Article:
However, in a recent case, the court set the following requirements for an equitable credit to be received against child support arrearage:
The payor must demonstrate the following to receive an equitable credit:
- the support recipient agreed (a) to transfer custody of the child to the payor for an extended period of time not contemplated in the original custody order, and (b) to accept the payor's direct support of the child as an alternative method of satisfying the payor's child support obligation;
- the custody transfer was not the result of duress, coercion, or undue influence exerted by the payor against either the recipient or the child; the payor provided the child with adequate support and maintenance while the child was principally domiciled in the payor's home;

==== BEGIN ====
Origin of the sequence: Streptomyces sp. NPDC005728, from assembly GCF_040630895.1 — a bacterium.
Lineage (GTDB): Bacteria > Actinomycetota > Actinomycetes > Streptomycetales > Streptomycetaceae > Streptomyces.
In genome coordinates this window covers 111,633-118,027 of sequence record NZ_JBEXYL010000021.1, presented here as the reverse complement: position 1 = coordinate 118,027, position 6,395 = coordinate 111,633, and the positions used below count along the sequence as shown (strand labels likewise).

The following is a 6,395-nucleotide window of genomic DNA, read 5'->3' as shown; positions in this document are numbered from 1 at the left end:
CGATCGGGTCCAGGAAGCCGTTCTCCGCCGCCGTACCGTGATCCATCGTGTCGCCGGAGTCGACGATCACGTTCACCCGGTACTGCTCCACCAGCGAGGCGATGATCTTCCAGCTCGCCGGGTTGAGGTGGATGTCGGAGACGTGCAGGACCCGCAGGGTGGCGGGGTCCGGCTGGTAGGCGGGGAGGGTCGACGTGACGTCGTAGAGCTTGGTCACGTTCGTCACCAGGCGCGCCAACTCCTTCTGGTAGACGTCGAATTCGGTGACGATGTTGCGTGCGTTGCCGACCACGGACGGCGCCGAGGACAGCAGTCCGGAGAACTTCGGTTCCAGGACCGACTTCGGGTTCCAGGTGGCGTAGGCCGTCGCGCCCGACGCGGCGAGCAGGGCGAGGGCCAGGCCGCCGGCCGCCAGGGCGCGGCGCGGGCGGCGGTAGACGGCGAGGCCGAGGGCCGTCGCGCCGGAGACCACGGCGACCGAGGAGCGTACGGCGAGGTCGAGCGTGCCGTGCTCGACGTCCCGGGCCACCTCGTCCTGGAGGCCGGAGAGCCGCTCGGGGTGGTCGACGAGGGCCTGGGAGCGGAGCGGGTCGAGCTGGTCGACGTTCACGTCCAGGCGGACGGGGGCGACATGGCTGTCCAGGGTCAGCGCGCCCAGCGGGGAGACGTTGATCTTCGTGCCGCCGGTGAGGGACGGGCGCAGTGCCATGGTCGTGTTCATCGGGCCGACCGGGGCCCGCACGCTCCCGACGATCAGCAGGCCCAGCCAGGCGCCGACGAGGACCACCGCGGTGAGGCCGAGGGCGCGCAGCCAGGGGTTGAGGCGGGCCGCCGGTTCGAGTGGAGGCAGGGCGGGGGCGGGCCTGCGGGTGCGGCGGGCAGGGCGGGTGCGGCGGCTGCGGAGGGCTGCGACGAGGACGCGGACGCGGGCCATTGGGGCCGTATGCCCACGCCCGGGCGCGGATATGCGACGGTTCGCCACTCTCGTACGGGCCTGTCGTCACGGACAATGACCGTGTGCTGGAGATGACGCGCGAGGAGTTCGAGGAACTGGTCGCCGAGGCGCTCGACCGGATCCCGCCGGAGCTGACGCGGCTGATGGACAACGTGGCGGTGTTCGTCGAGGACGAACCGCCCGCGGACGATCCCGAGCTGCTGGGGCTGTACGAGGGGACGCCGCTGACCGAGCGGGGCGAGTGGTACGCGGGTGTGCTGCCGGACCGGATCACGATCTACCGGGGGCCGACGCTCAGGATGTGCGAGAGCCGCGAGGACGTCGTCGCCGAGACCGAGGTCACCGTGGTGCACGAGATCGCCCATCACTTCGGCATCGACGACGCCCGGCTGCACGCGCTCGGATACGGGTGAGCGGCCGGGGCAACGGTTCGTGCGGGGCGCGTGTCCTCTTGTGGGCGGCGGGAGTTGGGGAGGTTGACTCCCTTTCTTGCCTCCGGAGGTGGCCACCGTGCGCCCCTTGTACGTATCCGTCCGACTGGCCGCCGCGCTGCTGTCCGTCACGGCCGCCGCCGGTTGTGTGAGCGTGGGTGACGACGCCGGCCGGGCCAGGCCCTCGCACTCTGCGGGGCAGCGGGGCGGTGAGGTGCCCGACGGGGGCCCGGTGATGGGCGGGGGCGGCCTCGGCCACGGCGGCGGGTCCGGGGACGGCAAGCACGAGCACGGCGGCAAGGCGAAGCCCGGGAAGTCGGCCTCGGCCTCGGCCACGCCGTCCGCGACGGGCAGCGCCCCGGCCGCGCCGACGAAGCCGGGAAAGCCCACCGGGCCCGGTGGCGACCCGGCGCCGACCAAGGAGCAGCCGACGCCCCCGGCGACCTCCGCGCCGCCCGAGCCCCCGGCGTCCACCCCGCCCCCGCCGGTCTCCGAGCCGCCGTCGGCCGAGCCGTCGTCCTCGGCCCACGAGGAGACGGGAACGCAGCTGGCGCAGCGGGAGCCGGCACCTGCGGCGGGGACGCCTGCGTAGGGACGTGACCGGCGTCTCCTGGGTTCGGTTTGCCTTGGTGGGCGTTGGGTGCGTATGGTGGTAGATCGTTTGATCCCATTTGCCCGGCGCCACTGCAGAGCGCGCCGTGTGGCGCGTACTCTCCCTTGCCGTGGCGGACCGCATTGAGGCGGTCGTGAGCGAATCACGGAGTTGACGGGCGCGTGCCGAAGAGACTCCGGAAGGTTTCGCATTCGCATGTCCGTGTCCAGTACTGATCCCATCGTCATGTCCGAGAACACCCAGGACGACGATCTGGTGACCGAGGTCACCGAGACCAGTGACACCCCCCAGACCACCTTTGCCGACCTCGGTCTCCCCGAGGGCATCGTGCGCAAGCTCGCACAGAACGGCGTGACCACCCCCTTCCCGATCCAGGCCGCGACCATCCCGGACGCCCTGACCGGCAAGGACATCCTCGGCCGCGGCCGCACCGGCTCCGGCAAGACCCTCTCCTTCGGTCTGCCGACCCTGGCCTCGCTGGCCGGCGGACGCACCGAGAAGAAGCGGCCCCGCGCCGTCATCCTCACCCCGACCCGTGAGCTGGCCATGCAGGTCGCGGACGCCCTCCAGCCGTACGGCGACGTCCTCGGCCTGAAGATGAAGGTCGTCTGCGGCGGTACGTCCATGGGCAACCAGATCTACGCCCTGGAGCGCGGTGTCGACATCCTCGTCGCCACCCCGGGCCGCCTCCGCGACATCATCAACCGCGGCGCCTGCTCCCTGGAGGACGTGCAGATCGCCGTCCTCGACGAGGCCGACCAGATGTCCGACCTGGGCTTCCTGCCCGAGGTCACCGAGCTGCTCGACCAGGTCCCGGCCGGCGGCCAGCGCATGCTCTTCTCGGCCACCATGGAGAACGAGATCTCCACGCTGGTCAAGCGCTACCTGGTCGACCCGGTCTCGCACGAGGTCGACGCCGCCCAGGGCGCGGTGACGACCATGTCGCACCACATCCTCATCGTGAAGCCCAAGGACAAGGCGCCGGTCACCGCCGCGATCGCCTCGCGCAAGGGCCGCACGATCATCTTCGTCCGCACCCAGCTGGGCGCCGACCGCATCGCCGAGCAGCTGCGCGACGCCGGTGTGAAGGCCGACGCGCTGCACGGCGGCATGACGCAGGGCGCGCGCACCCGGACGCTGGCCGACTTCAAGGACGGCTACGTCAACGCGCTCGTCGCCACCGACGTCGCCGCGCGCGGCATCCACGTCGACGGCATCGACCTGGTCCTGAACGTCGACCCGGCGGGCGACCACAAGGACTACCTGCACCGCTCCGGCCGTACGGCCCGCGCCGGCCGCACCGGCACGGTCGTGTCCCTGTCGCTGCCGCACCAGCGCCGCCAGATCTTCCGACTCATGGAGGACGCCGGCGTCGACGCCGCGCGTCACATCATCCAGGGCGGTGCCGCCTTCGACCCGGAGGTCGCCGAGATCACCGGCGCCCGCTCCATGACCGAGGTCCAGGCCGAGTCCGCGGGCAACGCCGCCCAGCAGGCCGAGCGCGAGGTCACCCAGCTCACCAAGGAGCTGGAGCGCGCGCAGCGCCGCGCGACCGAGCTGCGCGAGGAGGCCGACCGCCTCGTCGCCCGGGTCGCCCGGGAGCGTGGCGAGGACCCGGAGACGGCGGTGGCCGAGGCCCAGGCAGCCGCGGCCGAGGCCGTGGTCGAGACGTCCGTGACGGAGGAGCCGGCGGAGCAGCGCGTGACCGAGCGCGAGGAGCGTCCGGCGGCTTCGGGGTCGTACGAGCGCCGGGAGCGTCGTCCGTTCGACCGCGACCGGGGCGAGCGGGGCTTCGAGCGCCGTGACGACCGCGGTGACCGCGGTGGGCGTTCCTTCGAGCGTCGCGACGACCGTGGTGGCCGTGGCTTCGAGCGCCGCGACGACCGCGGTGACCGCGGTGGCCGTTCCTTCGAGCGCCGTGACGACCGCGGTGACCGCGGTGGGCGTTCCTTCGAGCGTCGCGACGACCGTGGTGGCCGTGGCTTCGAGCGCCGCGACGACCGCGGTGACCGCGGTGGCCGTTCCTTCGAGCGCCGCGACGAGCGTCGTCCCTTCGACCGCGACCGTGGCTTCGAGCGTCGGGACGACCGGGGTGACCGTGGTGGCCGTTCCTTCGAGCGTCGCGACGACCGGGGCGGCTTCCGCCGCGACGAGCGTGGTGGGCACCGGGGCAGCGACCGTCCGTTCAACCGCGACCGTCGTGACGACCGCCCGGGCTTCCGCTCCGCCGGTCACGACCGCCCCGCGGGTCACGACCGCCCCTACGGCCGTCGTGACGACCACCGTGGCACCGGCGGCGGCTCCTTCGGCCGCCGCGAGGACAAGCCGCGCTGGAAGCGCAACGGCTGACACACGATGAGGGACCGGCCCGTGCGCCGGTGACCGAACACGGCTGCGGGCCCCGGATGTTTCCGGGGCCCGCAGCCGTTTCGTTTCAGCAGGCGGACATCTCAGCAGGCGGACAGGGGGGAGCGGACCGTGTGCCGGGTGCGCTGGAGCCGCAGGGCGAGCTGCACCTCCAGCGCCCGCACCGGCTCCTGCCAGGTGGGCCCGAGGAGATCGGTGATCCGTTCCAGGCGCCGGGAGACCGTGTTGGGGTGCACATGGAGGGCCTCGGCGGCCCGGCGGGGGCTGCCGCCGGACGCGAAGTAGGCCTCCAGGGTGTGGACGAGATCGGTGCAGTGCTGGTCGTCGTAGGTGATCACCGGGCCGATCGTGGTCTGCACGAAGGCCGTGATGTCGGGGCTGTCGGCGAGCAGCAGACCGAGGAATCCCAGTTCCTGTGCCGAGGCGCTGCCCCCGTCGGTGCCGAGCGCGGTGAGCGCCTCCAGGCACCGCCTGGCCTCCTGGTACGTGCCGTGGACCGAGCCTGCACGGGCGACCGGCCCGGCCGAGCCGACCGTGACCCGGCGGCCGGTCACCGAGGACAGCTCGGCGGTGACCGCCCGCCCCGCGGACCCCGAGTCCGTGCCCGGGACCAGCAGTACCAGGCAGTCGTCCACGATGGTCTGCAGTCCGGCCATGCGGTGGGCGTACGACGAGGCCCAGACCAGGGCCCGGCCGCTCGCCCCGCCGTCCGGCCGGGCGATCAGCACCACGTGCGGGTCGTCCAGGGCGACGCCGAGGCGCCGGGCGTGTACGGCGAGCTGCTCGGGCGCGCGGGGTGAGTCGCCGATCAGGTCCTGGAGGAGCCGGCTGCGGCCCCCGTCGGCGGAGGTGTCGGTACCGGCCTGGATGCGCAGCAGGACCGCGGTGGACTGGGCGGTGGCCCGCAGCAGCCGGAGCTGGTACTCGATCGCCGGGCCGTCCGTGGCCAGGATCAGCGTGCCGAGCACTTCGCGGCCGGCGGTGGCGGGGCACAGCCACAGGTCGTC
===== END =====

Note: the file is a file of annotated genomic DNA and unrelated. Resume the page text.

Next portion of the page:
- the recipient was relieved of supporting the child during the period in question;
- the alternative support arrangement was not contrary to the child's best interests; and
- granting a credit to the payor for his or her direct support of the child would not result in injustice or undue hardship to the recipient.
The court further stated that even if two parents execute a written agreement to modify child support, it will not be enforceable unless it is approved by the court.
Should you be seeking an increase or reduction in child support, contact the Law Offices of Renee Lazar either through email or telephone 978-844-4095 to schedule a FREE one hour no obligation consultation to discuss your particular situation.